The general functioning of the remaining circuitry shown in FIG. 1 is beleived to be known. However, the video amplifier circuitry 18 is the subject of a co-pending U.S. patent application, Ser. No. 06/722,959, filed concurrently herewith and commonly assigned to the assignee of this application. The disclosure of that patent application is hereby incorporated as if set forth in full herein.
FIG. 2 illustrates, in block diagram form, the circuitry of the digital convergence generator 14. The SYNC input receives three signals from elsewhere in the color monitor. These signals consist of a 9 MHz clock signal 202 derived from the 36 MHz pixel clock, a horizontal sync pulse 204 and a vertical sync pulse 206. The 9 MHz clock and the horizontal sync signals are synchronized with each other and may be adjusted in time with respect to the horizontal sync signal used in the deflection circuits 16 and 20 shown in FIG. 1. The adjustment provides a one pixel resolution and is used to align the convergence waveform with the deflection waveform.
Four EPROMs 208, 210, 212 and 214, contain a matrix of 63 by 30 vertical convergence values which are generated as described in more detail hereinafter. However, the effective matrix stored in those EPROMs is actually 63 by 480 because of the use of the interpolators 216, 218, 220 and 222. Since there are 30 basic vertical convergence values and 480 lines of information, each vertical convergence value is used to converge 16 lines of information. Thereafter, the next vertical convergence value is used to converge the next 16 lines of information.
The interpolators 216, 218, 220 and 222 interpolate from one vertical convergence value to the next such that a fairly smooth convergence change from line to line occurs. For example, if point (1,1) has a convergence value of 216 volts and point (17,1), which is 16 lines below point (1,1), has a convergence value of 190 volts, then point (2,1) would have a value of 215 volts, point (7,1) would be 210 volts and point (16,1) would be 191 vertical volts. That is due to the fact that interpolators 216, 218, 220 and 222 interpolate between the successive vertical convergence values so that a smooth convergence from line to line is achieved.
Similarly, smoothing filters 232, 234, 236 and 238 are fed the analog driver signals from the digital-to-analog converters 224, 226, 228 and 230, to smooth the voltage values between successive pixels so that a smooth transition of convergence values between successive pixels during horizontal scanning is also achieved.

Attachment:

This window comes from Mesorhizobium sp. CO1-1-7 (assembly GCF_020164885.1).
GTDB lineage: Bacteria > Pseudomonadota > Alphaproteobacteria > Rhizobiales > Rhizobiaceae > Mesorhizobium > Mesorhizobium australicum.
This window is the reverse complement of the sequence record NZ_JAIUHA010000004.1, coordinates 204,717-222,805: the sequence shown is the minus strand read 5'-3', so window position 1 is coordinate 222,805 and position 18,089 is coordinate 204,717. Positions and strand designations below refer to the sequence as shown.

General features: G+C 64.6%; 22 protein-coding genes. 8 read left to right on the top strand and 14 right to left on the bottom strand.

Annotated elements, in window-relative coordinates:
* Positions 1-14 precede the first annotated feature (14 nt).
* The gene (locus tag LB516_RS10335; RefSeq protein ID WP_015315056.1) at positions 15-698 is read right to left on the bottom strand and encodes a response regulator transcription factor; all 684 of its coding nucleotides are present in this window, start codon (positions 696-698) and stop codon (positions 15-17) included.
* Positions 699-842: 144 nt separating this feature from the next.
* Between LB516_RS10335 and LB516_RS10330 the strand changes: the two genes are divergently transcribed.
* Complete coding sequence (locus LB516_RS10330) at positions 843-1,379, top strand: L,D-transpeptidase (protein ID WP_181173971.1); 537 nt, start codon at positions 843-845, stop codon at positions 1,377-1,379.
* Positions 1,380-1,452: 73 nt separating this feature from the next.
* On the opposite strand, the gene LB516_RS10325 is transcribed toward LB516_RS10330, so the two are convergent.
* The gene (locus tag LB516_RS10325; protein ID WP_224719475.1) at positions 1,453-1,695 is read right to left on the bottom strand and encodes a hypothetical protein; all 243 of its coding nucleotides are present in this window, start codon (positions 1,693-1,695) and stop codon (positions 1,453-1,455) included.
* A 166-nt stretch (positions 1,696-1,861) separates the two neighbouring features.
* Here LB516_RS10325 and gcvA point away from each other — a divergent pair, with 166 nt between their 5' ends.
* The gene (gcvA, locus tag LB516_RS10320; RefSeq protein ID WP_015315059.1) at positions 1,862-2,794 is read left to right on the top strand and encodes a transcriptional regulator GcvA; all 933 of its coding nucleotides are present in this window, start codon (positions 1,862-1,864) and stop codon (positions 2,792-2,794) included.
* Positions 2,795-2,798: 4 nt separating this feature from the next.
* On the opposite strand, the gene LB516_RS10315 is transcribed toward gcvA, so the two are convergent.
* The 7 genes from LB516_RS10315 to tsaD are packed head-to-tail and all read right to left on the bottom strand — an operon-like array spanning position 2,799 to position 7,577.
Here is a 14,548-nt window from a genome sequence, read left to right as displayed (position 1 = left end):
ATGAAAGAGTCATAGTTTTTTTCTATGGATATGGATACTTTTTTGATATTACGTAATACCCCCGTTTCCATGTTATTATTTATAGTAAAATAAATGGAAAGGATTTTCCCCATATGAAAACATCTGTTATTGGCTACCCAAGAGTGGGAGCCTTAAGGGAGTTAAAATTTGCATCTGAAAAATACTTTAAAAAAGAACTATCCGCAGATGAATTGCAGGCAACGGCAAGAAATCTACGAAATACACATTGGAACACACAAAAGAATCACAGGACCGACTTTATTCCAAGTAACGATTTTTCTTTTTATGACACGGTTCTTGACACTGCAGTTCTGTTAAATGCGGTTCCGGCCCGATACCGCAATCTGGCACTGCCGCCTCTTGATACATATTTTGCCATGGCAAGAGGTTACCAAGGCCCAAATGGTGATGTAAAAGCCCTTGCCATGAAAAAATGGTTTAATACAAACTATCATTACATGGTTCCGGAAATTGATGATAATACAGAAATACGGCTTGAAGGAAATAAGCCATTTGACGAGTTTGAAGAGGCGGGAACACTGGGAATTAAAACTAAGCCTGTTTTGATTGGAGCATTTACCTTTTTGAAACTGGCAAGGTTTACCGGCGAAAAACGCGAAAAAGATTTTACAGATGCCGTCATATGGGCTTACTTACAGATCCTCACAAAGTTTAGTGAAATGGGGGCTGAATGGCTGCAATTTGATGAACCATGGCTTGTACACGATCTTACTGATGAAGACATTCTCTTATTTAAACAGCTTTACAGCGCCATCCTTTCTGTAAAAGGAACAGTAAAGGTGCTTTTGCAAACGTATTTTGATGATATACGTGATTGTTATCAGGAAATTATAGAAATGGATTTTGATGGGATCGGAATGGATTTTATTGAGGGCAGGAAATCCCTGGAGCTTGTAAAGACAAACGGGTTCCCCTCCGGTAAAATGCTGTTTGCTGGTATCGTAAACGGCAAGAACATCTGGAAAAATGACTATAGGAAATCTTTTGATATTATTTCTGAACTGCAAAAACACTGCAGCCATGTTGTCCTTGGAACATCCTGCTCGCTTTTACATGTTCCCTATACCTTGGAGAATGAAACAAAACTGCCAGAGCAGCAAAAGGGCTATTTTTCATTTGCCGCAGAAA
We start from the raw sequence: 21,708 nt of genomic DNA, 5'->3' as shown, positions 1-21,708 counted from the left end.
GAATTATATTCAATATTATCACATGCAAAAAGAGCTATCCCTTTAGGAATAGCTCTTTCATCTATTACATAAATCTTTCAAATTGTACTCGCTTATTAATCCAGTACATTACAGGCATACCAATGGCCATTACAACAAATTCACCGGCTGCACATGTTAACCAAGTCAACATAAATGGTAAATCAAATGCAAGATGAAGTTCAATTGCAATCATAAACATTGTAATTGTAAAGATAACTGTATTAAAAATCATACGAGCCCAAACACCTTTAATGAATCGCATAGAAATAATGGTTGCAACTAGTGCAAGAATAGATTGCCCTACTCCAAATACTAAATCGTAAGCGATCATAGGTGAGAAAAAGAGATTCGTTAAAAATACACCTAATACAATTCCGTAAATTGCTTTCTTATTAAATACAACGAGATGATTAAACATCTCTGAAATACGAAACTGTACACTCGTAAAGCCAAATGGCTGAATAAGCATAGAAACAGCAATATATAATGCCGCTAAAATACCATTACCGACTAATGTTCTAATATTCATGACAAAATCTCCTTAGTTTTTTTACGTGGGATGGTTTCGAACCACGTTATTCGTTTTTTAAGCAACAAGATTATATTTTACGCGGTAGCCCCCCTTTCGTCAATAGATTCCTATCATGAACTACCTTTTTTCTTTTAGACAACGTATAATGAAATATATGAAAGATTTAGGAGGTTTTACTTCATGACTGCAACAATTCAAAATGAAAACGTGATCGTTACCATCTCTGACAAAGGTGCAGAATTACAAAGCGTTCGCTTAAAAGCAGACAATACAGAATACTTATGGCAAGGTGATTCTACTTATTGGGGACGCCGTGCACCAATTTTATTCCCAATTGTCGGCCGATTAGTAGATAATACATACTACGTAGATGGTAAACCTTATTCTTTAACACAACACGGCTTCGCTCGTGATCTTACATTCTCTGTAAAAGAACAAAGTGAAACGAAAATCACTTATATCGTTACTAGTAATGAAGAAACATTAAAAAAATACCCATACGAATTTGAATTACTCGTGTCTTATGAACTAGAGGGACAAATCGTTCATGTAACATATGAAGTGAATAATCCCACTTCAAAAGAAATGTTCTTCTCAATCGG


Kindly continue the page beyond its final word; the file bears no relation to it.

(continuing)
A simplified diagram illustrating the operation of the digital convergence circuitry is shown in FIG. 3. The timing and control circuitry 300 initiates the generation of a convergence value for each waveform by reading an initial value from the EPROM 302. It should be understood that, as shown in FIG. 2, there are four such FIG. 3 circuits incorporated in the digital convergence circuitry 14 of the color monitor. One "channel" each for red, green and blue convergence, and the fourth for blue lateral convergence. Thus, as shown in FIG. 2, each "channel" utilizes a unique EPROM of 2 K bytes.
The eight bit convergence value output from EPROM 302 is applied to the interpolation logic circuitry 304, which may consist of arithmetic logic units. The interpolation logic circuitry 304 also includes a RAM 400, (shown in FIG. 4), in which a data file is stored. The data file is also inputted to the ALU's and the resultant ALU outputs are latched and applied to a digital-to-analog converter 306. The digital-to-analog converter 306 develops an associated analog convergence voltage which is applied, through drivers 308 and 310, to the appropriate convergence coil 312 on the CRT 22. Each convergence coil 312 (only one is shown for simplicity), develops a magnetic field that converges the three CRT cathode color outputs to ensure that the three colors impinge at the proper dot location on the screen phosphor of the CRT 22. Potentiometers 314 and 316 are provided to perform convergence digital-to-analog output waveform gain and offset functions, respectively.